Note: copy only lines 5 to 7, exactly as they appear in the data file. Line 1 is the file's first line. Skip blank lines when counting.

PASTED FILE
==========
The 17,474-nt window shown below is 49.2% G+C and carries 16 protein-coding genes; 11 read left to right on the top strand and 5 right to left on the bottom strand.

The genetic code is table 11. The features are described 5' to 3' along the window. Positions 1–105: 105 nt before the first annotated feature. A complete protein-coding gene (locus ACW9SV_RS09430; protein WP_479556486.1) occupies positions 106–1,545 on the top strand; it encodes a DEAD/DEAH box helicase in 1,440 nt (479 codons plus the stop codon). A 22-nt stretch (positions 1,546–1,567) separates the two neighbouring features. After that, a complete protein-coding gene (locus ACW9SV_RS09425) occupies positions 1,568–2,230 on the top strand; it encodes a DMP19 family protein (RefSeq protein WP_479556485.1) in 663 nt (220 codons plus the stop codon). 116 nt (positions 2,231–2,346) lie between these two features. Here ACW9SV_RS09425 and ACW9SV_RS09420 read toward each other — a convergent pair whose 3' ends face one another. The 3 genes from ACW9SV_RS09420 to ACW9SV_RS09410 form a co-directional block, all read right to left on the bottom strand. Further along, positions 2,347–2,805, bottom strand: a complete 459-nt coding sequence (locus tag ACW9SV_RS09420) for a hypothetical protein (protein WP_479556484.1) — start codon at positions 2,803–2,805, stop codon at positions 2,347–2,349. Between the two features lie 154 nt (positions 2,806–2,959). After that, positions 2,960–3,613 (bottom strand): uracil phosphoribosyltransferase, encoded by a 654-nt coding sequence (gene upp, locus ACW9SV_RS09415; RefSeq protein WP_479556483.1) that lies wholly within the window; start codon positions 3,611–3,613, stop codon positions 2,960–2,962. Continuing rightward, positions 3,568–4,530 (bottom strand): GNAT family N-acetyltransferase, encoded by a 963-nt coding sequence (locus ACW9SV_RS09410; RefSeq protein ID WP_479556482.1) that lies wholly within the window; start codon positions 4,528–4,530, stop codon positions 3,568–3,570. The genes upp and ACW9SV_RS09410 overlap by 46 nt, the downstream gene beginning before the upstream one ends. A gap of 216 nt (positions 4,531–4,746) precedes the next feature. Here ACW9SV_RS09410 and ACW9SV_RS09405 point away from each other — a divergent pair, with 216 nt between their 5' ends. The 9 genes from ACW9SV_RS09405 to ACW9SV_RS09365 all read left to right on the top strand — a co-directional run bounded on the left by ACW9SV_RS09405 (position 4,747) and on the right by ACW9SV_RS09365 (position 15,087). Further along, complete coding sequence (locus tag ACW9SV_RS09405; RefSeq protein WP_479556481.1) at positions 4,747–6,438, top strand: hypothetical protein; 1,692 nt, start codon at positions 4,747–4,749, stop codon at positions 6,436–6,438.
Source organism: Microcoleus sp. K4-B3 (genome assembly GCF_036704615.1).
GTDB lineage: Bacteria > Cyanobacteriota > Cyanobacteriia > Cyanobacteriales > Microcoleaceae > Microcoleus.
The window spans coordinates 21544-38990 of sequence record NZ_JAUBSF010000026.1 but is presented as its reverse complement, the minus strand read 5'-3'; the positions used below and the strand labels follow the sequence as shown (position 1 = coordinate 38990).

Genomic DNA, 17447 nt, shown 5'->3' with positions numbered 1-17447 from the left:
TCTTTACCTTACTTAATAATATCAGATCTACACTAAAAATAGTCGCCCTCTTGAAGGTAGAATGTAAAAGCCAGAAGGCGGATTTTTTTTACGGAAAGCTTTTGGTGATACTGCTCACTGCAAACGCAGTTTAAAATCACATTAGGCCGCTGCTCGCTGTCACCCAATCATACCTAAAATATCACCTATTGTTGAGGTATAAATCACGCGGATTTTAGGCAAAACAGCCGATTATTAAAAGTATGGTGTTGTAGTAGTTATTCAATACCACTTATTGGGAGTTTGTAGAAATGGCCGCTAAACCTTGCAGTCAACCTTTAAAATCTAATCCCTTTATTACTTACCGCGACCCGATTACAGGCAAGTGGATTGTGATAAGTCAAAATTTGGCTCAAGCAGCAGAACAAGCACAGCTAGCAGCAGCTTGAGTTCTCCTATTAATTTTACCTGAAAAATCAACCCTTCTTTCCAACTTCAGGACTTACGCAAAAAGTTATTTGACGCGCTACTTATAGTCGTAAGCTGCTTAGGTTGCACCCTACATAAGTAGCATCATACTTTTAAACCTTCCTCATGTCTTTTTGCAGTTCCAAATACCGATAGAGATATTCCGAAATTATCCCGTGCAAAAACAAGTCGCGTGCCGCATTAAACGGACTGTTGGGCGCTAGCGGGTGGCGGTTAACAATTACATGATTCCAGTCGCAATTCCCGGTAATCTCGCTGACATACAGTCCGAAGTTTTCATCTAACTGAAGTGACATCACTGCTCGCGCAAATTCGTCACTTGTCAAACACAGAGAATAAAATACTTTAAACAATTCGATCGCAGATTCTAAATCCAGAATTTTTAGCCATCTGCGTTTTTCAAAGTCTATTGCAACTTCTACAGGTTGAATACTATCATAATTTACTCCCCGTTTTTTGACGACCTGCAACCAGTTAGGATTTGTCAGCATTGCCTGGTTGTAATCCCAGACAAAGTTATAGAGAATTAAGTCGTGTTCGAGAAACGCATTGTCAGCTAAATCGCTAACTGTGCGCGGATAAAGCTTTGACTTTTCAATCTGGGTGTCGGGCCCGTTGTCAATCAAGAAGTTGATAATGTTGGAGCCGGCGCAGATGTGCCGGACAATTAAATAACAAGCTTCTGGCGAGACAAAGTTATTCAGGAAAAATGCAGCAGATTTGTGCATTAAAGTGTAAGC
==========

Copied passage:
The window spans coordinates 21544-38990 of sequence record NZ_JAUBSF010000026.1 but is presented as its reverse complement, the minus strand read 5'-3'; the positions used below and the strand labels follow the sequence as shown (position 1 = coordinate 38990).

Genomic DNA, 17447 nt, shown 5'->3' with positions numbered 1-17447 from the left:
TCTTTACCTTACTTAATAATATCAGATCTACACTAAAAATAGTCGCCCTCTTGAAGGTAGAATGTAAAAGCCAGAAGGCGGATTTTTTTTACGGAAAGCTTTTGGTGATACTGCTCACTGCAAACGCAGTTTAAAATCACATTAGGCCGCTGCTCGCTGTCACCCAATCATACCTAAAATATCACCTATTGTTGAGGTATAAATCACGCGGATTTTAGGCAAAACAGCCGATTATTAAAAGTATGGTGTTGTAGTAGTTATTCAATACCACTTATTGGGAGTTTGTAGAAATGGCCGCTAAACCTTGCAGTCAACCTTTAAAATCTAATCCCTTTATTACTTACCGCGACCCGATTACAGGCAAGTGGATTGTGATAAGTCAAAATTTGGCTCAAGCAGCAGAACAAGCACAGCTAGCAGCAGCTTGAGTTCTCCTATTAATTTTACCTGAAAAATCAACCCTTCTTTCCAACTTCAGGACTTACGCAAAAAGTTATTTGACGCGCTACTTATAGTCGTAAGCTGCTTAGGTTGCACCCTACATAAGTAGCATCATACTTTTAAACCTTCCTCATGTCTTTTTGCAGTTCCAAATACCGATAGAGATATTCCGAAATTATCCCGTGCAAAAACAAGTCGCGTGCCGCATTAAACGGACTGTTGGGCGCTAGCGGGTGGCGGTTAACAATTACATGATTCCAGTCGCAATTCCCGGTAATCTCGCTGACATACAGTCCGAAGTTTTCATCTAACTGAAGTGACATCACTGCTCGCGCAAATTCGTCACTTGTCAAACACAGAGAATAAAATACTTTAAACAATTCGATCGCAGATTCTAAATCCAGAATTTTTAGCCATCTGCGTTTTTCAAAGTCTATTGCAACTTCTACAGGTTGAATACTATCATAATTTACTCCCCGTTTTTTGACGACCTGCAACCAGTTAGGATTTGTCAGCATTGCCTGGTTGTAATCCCAGACAAAGTTATAGAGAATTAAGTCGTGTTCGAGAAACGCATTGTCAGCTAAATCGCTAACTGTGCGCGGATAAAGCTTTGACTTTTCAATCTGGGTGTCGGGCCCGTTGTCAATCAAGAAGTTGATAATGTTGGAGCCGGCGCAGATGTGCCGGACAATTAAATAACAAGCTTCTGGCGAGACAAAGTTATTCAGGAAAAATGCAGCAGATTTGTGCATTAAAGTGTAAGC